Martha Stewart's Stock -10.00 Wednesday, +10.00 Friday, Ending the Week at 0
Martha Stewart won a round in court Friday as a judge ruled that prosecutors cannot call expert witnesses to testify that she duped investors into buying stock in her company by making false statements.
Judge Miriam Goldman Cedarbaum ruled that the government cannot ask Wall Street analysts if their ratings of Martha Stewart Living Omnimedia stock were influenced by Stewart's statements that she did nothing wrong in selling her ImClone Systems Inc. stock in late December 2001.
The statements are essential to the government's assertion that Stewart tried to influence the price of her own company's stock with her denials of wrongdoing in the case.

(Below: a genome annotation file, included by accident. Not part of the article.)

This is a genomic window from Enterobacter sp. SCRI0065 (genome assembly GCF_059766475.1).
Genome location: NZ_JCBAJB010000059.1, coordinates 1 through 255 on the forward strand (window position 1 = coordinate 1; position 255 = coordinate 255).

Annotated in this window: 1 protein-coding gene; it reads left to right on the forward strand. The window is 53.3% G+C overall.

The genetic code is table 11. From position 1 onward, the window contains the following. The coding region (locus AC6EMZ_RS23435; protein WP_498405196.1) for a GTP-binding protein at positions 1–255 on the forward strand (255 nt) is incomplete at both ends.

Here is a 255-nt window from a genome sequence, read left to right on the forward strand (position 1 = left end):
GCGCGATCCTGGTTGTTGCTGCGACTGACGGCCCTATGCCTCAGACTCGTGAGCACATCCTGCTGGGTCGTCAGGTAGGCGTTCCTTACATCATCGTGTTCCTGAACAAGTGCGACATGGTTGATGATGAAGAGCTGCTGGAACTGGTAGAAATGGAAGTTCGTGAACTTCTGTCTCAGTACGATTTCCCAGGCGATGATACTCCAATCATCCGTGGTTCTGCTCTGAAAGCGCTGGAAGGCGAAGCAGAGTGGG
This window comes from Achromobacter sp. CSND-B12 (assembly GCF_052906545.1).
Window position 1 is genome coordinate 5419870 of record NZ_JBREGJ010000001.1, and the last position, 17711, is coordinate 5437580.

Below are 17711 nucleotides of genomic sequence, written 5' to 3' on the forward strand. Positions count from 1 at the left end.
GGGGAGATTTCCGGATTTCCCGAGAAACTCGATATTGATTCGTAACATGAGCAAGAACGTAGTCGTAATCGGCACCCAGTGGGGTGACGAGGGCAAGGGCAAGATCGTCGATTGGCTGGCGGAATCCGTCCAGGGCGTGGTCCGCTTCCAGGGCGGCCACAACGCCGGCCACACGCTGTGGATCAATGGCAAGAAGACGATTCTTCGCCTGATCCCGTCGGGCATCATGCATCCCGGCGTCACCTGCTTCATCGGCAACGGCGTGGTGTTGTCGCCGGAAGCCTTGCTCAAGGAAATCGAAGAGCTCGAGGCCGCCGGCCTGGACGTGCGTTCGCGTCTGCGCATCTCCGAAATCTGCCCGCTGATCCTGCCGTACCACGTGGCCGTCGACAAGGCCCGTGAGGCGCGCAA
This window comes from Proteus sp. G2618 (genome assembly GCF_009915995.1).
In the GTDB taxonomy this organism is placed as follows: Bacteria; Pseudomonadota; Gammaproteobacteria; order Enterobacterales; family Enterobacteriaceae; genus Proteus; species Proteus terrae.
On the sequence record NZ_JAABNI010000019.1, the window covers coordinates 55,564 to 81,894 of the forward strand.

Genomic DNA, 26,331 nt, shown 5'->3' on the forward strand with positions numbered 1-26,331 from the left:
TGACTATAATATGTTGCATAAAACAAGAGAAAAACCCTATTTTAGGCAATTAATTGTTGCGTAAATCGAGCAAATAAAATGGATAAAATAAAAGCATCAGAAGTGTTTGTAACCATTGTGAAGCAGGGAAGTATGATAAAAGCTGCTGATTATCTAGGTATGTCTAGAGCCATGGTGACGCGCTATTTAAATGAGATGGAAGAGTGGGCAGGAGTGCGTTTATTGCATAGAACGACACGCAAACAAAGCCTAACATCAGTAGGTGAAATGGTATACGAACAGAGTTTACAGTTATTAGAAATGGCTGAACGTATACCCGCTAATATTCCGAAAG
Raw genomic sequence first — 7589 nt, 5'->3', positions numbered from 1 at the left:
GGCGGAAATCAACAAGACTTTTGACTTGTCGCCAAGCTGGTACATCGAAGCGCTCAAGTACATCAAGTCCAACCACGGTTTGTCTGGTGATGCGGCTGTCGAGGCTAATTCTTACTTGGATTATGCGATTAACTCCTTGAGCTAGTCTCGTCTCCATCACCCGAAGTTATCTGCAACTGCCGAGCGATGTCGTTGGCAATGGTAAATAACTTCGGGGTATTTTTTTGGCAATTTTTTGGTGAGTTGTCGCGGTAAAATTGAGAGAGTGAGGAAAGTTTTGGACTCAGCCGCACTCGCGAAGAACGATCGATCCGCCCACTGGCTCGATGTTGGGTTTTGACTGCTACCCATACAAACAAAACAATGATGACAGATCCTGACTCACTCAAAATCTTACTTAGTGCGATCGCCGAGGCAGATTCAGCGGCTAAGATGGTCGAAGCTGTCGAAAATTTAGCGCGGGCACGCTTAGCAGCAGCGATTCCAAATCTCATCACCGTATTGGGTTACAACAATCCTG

Stewart is accused of lying to investigators about the reason for her stock sale and trying to prop up the price of Martha Stewart Living stock by not telling the truth.
The government says Stewart sold because of an inside tip -- passed from Bacanovic through his assistant at the time, Douglas Faneuil, to Stewart -- that ImClone founder Sam Waksal was trying to sell on Dec. 27, 2001. Stewart and Bacanovic say they had a long-standing pact to sell ImClone stock if the shares fell below $60.
On Wednesday, the ninth day of the trial, Stewart's lawyer asked for a mistrial, but the federal judge overseeing the case denied the motion.